Strengthening Counter-Terrorism Laws

The Morrison Government is further strengthening counter-terrorism laws to ensure the safety of Australians.

The Counter-Terrorism Legislation Amendment Bill, introduced today, will introduce a presumption against bail and parole for people who have demonstrated support for, or have links to, terrorist activity. This measure was recommended by the Council of Australian Governments.

Attorney-General, Christian Porter, and the Minister for Home Affairs, Peter Dutton, said the Bill would ensure that dangerous terrorist offenders and those with links to terrorism are not out in the community on bail when they should be in prison.

The Attorney-General said the Bill highlights the Government’s ongoing commitment to ensuring that our counter-terrorism laws are strong, robust and adapted to the evolving threat of terrorism.

“This Bill will help protect the community from dangerous individuals like Yacqub Khayre, who committed an appalling terrorist attack in Brighton, Victoria in 2017. Mr Khayre was on parole for state crimes committed in Victoria and had previously been charged with terrorism offences,” the Attorney-General said.

The Bill proposes targeted amendments to strengthen the high-risk terrorist offenders (HRTO) scheme to ensure that terrorist offenders who are serving multiple sentences alongside a terrorism offence will be eligible for consideration under the HRTO scheme.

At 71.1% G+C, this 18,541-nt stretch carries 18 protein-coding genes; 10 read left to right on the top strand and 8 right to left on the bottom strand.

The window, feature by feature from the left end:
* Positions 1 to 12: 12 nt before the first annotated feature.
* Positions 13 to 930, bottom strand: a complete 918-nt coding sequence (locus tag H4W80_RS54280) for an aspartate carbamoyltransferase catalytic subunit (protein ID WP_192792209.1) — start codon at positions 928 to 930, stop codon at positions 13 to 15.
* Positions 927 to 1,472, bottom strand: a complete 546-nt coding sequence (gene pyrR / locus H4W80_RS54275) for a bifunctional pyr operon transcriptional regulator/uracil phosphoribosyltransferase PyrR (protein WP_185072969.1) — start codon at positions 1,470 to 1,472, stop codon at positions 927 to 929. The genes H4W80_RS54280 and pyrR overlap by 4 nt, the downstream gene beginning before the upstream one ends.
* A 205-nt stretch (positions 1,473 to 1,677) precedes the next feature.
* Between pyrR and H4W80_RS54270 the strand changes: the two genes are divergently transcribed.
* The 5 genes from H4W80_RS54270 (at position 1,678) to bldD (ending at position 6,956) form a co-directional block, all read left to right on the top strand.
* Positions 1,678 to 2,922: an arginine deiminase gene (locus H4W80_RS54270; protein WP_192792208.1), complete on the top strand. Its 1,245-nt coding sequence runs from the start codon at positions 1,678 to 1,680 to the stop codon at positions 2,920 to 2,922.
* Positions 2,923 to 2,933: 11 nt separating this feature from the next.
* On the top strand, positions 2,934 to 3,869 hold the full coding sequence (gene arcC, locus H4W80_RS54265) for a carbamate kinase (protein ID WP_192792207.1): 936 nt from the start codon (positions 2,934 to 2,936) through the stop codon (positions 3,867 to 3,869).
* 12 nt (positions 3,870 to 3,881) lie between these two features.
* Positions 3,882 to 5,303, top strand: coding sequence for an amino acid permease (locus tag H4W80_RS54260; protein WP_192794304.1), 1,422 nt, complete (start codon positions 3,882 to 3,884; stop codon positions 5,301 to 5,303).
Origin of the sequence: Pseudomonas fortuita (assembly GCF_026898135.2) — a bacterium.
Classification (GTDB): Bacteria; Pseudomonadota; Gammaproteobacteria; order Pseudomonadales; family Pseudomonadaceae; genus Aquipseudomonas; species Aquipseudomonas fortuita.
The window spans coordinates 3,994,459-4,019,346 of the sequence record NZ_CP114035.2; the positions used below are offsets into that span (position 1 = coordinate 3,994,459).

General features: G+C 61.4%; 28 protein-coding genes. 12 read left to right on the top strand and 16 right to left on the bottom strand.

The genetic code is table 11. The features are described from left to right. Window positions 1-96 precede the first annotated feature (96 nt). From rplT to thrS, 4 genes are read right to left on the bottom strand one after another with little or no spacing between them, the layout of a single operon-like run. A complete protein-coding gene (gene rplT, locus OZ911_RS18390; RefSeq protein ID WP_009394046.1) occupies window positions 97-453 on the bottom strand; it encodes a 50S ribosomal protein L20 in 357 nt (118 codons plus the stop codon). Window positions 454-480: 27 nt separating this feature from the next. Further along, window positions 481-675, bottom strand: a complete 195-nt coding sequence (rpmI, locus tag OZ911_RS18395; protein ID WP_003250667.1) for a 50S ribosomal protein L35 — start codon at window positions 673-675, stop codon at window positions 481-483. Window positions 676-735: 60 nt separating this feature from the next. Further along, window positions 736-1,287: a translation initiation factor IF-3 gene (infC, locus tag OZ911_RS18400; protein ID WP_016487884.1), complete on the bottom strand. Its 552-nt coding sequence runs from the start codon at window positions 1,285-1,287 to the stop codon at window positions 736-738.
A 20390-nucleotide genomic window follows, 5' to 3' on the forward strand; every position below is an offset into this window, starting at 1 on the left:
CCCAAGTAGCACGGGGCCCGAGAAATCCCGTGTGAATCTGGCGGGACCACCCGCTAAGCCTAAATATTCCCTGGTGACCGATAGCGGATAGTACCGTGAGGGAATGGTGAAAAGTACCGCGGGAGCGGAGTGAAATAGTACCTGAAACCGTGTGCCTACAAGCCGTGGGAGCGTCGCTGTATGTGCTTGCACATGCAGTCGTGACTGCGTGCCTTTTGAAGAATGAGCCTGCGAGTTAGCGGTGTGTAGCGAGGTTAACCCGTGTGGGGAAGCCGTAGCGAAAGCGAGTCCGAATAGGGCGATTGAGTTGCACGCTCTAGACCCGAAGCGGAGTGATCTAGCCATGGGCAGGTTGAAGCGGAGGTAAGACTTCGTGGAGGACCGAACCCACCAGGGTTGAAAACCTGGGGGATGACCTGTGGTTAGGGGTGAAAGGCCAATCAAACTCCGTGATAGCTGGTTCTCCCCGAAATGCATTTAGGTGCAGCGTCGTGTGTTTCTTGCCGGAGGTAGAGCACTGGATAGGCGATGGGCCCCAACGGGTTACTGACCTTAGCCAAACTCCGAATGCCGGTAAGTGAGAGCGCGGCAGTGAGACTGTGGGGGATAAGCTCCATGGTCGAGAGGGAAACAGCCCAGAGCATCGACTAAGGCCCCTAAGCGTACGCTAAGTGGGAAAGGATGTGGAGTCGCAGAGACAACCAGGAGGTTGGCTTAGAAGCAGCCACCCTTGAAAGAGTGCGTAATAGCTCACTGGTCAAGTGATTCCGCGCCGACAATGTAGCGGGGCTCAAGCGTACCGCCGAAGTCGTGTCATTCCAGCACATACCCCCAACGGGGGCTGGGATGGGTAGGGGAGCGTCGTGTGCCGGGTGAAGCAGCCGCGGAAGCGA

Minister Dutton said that the changes are critical to ensuring that the Government can protect Australians from dangerous terrorist offenders who continue to pose a risk to the community.

“These are vital and timely amendments,” the Minister said.

“There are currently 38 terrorist prisoners eligible for continuing detention under the HRTO scheme. Nine of these individuals are due for release over the course of the next two years.

“The Morrison Government is determined to ensure that dangerous terrorist offenders stay in prison and do not get a chance to further terrorise the community.”

The Ministers said measures in the Bill are subject to important safeguards that strike the right balance between protecting individual rights and freedoms, and protecting the community from harm.

The Bill has been referred to the Parliamentary Joint Committee on Intelligence and Security for inquiry and report by 13 March 2019 in order to allow it to be considered by both the House and Senate in the April Parliamentary sittings.

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